(TMU) – Few mysteries rile the imagination like the search for extraterrestrial intelligence. SETI and other groups have spent decades scanning the skies for signals from other worlds and have yet to confirm the existence of ET. While the majority of astrophysicists and astronomers believe there are almost certainly other advanced life forms out there somewhere, the science behind xenology – the study of extraterrestrial life – has been greatly limited by technological constraints.
A new study published in The Astrophysical Journal, however, argues that a reasonable estimate can be deduced by using Earth-like planets as a variable in a mathematical equation. The research concludes that there are likely 36 active ET civilizations in the Milky Way galaxy alone.
Astrophysics professor Christopher Conselice, who was chief researcher for the study, says: “There should be at least a few dozen active civilizations in our Galaxy under the assumption that it takes 5 billion years for intelligent life to form on other planets, as on Earth.”
First author Tom Westby explains further: “The classic method for estimating the number of intelligent civilizations relies on making guesses of values relating to life, whereby opinions about such matters vary quite substantially. Our new study simplifies these assumptions using new data, giving us a solid estimate of the number of civilizations in our Galaxy.”
Conselice adds, “The idea is looking at evolution, but on a cosmic scale. We call this calculation the Astrobiological Copernican Limit.”
The classic method Westby refers to is the Drake Equation, which was a 1960s-era probabilistic argument for how to calculate the number of alien species out there.
However, despite the initial optimism, in recent decades the confounding silence from the cosmos has led some to question whether we’re alone. The Fermi Paradox uses its own probabilistic argument to question why, if life is so common in the universe, we haven’t received any messages or seen a single artifact or probe.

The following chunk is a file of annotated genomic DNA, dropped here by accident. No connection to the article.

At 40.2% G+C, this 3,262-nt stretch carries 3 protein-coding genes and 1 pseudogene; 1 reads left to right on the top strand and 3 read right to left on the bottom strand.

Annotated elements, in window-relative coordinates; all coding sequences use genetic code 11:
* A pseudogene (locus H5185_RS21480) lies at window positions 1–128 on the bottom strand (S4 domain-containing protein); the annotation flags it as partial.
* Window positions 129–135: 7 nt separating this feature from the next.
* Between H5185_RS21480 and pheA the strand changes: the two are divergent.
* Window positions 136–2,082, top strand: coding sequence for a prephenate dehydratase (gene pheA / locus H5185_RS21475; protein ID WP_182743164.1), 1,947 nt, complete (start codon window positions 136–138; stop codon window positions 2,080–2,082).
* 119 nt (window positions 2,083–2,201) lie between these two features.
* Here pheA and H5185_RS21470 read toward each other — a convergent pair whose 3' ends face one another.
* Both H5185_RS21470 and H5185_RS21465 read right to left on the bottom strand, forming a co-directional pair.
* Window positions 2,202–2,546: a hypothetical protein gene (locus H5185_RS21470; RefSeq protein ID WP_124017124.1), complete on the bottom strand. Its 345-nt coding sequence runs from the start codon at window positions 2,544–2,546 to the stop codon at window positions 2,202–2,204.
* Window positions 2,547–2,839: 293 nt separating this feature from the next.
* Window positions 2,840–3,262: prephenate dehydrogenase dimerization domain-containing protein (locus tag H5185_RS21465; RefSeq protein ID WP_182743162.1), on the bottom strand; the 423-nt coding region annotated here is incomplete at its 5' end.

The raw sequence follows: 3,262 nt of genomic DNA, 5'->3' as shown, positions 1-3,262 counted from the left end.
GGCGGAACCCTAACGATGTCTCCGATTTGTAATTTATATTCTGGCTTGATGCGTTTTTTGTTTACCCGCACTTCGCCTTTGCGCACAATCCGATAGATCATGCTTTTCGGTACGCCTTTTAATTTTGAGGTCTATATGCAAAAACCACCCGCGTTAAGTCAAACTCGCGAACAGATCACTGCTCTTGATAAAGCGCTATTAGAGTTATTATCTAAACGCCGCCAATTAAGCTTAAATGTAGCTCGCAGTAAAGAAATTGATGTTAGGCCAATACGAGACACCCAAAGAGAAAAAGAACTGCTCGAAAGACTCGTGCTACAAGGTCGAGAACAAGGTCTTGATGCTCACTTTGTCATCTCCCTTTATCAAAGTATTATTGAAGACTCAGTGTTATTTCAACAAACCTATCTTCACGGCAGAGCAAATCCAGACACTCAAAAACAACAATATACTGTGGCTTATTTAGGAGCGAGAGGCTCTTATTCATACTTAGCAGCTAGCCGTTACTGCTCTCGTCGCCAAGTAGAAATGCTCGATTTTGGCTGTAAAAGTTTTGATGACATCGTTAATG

Explanations for the Fermi Paradox abound: 1) Alien signals are out there but we can’t decode them 2) Aliens more advanced than us have transcended physical space 3) Alien civilizations die off fairly quickly after gaining intelligence 4) Aliens have quarantined us in a kind of cosmic zoo so that they can study our development.
One of the most logical explanations – that the distance and time that must be overcome to convey a message or spaceship across the incredible gulfs of interstellar space – is touched upon by the new study. The researchers write that the average distance between civilizations is 17,000 light-years.
For context on how massive this distance really is, consider that the nearest star to Earth, Alpha Centauri, is only 4.3 light-years away. With our current fastest speeds, it would take a human probe 78,000 years to reach this star system.
The researchers also say it is exceedingly possible that these civilizations went extinct thousands of years ago.
While visiting even a nearby alien star is out of our reach for the foreseeable future, new technologies in the coming years may allow us to confirm the existence of an alien civilization.
For example, the James Webb Space Telescope, which is scheduled for deployment in the coming year or so, is so powerful it will be able to study the atmospheres of exoplanets and look for “biosignatures.” In other words, we will be able to determine if an advanced species there is using industrial technology that alters the composition of the atmosphere.
The new study also considers how the search for ET reflects on the evolution of our own species:
“Our new research suggests that searches for extraterrestrial intelligent civilizations not only reveals the existence of how life forms, but also gives us clues for how long our own civilization will last. If we find that intelligent life is common then this would reveal that our civilization could exist for much longer than a few hundred years, alternatively if we find that there are no active civilizations in our Galaxy it is a bad sign for our own long-term existence. By searching for extraterrestrial intelligent life — even if we find nothing — we are discovering our own future and fate.”
It’s incredible to ponder the notion of there being over 30 advanced civilizations in our galaxy. Then, when you consider that the Milky Way is just one out of hundreds of billions of galaxies in the observable universe, human comprehension begins to fail.
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